SIR: Khalid Aziz’s column ‘No such thing as a free lunch’ (Chronicle, November 12) struck a chord. During and after World War 2 I lived with my latterly disabled father, the two of us existing on minimal National Assistance.

I was one of only two boys in a grammar school of 1,000 boys who received free school dinners. On one occasion the Head Boy was on dinner duty controlling the queue to the canteen and collecting the tickets. When it was my turn he said “So you have free dinners Wright” as I gave him my bright red ticket used to differentiate free dinners from the green tickets which had been bought. That Head Boy now sits in the House of Lords. During school holidays I walked some distance to The Salvation Army for my daily meal.

There was rationing of just about everything at the time and the basic ingredients were of poor quality and the meals unappetising to the point of being unpalatable. Even so, it was a matter of take it or leave it and nobody dare waste food in those days. Like Khalid however, I developed an aversion to some foods like dried egg, gelatine, yellow margarine and stringy parsnips. All this experience conditions my thinking and attitudes to this day.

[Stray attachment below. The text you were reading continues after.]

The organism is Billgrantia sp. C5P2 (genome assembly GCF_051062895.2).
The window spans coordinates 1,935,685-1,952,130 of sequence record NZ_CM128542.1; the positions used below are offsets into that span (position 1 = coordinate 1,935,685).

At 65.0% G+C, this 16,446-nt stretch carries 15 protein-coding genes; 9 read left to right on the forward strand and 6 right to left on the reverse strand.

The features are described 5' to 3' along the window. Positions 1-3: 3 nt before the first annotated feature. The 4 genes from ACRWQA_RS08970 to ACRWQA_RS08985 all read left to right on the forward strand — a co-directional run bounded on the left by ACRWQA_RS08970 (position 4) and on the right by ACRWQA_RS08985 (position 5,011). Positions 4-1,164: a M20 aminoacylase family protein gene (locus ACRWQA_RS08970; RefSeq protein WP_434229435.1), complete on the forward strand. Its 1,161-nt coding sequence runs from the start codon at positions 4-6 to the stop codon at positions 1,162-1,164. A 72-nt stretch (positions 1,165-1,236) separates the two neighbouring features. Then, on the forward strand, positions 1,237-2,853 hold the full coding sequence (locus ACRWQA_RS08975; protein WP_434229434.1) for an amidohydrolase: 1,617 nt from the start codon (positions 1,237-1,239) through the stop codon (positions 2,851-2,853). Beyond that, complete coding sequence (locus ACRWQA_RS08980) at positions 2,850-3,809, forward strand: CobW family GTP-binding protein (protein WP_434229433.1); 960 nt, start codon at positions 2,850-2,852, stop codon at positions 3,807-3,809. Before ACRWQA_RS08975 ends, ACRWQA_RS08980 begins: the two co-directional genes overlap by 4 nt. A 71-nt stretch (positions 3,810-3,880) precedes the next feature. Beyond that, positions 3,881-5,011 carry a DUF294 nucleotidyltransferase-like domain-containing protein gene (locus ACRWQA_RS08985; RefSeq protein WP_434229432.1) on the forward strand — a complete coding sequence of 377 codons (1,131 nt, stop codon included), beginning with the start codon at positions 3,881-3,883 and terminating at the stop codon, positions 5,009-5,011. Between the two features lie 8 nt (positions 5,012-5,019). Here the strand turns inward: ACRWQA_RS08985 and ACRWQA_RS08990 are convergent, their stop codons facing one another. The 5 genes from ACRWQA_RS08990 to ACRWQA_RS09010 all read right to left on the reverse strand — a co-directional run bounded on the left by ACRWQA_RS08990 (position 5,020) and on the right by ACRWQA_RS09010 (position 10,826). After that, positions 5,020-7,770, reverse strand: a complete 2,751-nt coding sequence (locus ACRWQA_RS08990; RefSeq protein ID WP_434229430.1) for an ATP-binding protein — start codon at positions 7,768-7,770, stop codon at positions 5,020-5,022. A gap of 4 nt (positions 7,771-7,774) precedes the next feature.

Unlike Khalid, however, I have followed football all my life and Marcus Rashford is apparently paid £10 million a year and for what? Educated feet. If he is so concerned about his fellow human beings surely he could afford a few bob of his own money and buy lots of school meals at about £2 a time.

And as Khalid suggests, together with all Marcus’s other obscenely overpaid football mates contributing as well, the issue of free meals would be resolved without resorting to the taxpayer - but don’t hold your breath.

E. Wright,

Alexandra Road,

Chandler’s Ford,